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Redskins fire coach Shanahan after 3-13 season
Question of the Day
ASHBURN, VA. (AP) - Mike Shanahan’s plan to restore order, professionalism and consistent success to the Washington Redskins disintegrated quickly in 2013, costing him his job Monday a day after the team finished a 3-13 season.
Shanahan was fired after a morning meeting with owner Dan Snyder and general manager Bruce Allen at Redskins Park, a formality expected for several weeks as the losses mounted and tension rose among Shanahan, Snyder and franchise player Robert Griffin III.
Allen then announced a new power structure, saying the team’s next coach will not have the all-encompassing role held by Shanahan. Allen said he has an “open list” as he begins the search for a replacement, including NFL and college coaches, but that he will assume of the duties of having final say over the roster.
“That power will be with me,” Allen said.
Shanahan went 24-40 in four seasons in Washington and had one year remaining on his five-year, $35 million contract.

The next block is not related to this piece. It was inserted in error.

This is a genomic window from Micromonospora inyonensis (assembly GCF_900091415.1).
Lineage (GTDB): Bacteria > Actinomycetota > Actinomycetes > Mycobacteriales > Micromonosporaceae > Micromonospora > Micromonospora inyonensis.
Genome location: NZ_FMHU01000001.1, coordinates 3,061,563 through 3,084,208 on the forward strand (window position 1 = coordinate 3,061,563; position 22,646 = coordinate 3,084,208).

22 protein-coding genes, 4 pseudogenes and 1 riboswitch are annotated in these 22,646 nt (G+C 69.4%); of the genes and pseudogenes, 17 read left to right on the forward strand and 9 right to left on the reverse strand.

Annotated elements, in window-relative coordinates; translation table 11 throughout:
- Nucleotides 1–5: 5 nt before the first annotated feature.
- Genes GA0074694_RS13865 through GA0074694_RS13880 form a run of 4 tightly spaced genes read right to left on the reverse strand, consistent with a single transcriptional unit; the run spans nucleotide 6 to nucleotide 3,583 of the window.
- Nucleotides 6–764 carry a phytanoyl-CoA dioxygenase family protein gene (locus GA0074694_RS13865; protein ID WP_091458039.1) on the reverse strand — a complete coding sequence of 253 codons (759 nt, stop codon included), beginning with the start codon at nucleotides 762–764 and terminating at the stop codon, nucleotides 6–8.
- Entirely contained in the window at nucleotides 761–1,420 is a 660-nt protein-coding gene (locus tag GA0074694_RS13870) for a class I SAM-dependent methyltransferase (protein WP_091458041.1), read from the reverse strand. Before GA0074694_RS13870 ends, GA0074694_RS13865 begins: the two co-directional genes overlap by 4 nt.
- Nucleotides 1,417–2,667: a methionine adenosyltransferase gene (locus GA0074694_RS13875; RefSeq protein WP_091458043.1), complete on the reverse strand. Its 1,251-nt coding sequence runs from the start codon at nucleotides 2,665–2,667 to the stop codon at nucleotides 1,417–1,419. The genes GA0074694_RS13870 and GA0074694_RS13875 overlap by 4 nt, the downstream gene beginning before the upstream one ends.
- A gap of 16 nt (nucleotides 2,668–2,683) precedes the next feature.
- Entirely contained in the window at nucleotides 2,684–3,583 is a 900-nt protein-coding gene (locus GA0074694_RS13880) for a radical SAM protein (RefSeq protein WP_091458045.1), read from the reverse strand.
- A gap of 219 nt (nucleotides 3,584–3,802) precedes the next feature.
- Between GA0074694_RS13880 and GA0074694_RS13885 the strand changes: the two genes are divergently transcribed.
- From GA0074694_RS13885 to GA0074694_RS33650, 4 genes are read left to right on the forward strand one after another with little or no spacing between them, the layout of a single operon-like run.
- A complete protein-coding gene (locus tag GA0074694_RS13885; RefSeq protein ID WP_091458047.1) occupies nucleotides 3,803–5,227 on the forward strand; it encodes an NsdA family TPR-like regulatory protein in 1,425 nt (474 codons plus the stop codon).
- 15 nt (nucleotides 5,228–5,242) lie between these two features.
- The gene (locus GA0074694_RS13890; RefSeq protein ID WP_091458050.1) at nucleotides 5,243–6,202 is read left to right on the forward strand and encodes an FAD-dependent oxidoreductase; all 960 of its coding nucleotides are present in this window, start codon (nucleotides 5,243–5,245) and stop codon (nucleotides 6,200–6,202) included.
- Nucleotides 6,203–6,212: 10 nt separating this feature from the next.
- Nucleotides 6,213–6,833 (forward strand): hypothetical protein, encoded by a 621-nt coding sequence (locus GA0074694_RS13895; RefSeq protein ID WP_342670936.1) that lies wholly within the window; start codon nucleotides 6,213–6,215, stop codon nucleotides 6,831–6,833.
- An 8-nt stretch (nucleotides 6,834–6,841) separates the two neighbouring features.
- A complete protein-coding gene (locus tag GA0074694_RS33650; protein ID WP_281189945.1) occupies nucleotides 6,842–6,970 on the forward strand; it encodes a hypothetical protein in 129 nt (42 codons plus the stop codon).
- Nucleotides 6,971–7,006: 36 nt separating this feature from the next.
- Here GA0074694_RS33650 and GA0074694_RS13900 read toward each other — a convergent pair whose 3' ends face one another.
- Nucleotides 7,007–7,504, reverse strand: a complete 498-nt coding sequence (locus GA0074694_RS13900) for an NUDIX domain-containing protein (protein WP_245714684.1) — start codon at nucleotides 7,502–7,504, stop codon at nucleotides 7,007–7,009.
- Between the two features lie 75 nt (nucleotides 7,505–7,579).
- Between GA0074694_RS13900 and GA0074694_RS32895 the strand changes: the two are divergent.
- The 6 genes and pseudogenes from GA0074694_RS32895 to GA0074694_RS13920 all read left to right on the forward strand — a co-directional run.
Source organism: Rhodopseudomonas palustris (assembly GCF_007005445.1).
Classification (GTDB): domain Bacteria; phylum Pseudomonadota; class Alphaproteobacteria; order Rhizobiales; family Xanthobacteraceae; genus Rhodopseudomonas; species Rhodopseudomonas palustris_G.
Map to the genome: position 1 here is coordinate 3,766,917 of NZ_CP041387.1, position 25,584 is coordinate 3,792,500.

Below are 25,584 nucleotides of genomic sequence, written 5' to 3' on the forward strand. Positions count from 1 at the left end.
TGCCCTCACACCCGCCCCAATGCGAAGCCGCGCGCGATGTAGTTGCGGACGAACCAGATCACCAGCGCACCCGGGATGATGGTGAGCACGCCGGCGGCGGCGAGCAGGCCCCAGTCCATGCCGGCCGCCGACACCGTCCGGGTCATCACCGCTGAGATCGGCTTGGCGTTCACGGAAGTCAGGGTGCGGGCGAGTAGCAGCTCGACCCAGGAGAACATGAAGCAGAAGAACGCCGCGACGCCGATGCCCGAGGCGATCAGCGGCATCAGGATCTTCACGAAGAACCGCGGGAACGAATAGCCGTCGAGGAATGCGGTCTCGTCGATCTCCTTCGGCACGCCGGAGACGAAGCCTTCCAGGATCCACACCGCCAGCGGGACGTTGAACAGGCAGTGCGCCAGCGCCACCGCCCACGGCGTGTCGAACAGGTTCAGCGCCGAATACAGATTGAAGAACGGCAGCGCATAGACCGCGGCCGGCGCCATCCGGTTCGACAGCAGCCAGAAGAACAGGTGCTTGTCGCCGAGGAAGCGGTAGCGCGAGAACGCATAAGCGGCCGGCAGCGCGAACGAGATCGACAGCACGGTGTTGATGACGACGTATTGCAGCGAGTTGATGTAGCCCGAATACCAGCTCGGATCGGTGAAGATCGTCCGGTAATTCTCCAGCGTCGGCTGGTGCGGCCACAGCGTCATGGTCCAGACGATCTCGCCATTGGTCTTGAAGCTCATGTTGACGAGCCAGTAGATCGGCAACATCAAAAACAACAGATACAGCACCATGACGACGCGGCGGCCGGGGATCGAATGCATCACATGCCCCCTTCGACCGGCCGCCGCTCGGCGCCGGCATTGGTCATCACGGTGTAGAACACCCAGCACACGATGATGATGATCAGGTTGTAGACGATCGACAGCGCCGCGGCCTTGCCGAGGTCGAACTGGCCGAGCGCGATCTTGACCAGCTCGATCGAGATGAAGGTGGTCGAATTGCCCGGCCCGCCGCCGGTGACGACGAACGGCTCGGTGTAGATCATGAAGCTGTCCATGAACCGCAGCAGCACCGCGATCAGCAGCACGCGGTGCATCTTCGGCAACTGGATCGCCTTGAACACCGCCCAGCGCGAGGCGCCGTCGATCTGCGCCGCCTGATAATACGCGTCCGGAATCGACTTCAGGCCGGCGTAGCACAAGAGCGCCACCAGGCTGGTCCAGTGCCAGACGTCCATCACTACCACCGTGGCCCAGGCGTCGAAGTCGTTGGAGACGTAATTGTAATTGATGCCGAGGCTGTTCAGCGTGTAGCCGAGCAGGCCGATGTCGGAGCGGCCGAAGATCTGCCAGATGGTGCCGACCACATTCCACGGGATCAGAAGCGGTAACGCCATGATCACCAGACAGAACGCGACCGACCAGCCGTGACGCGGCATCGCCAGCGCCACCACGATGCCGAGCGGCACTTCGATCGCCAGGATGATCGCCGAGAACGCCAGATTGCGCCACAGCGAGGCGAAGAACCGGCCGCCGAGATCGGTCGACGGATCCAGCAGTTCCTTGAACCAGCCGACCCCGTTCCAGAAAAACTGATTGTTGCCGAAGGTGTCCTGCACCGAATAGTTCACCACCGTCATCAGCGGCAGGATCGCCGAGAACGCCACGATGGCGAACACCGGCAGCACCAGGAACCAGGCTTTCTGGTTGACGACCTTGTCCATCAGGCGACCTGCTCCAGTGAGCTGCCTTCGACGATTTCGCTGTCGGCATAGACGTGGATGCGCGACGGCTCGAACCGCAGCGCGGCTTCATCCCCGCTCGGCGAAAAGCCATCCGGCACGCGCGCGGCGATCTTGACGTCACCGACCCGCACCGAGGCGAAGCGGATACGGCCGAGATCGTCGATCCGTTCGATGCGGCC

Shortly after his meeting with Snyder, Shanahan made a five-minute statement thanking fans, players, reporters and Snyder. Shanahan did not take questions, and he defended his efforts in rebuilding the Redskins while repeating his assertion that an NFL-levied salary cap penalty hindered his ability to improve the roster even more.
“We’re better off today than we were four years ago,” Shanahan said.
Shanahan’s career regular-season record is 170-138 over 20 seasons with the Los Angeles Raiders, Denver Broncos and Redskins, but his two worst years have come in Washington _ 5-11 in 2011 and this year’s 3-13. He captured Super Bowls titles with quarterback John Elway and the Broncos after the 1997 and 1998 seasons, but he won only one playoff game over his final 10 years in Denver and was fired after the 2008 season.
The selection of Heisman Trophy winner Griffin with the No. 2 overall draft pick and a season-ending seven-game winning streak propelled the Redskins to 10-6 record in 2012, their first division title in 13 years.
But Griffin was injured in the playoff loss to the Seattle Seahawks and required major knee surgery days later, setting the stage for a year of conflict as the quarterback vowed to return in record time and felt empowered enough to openly challenge some of his Shanahan’s decisions.
By Mark Davis
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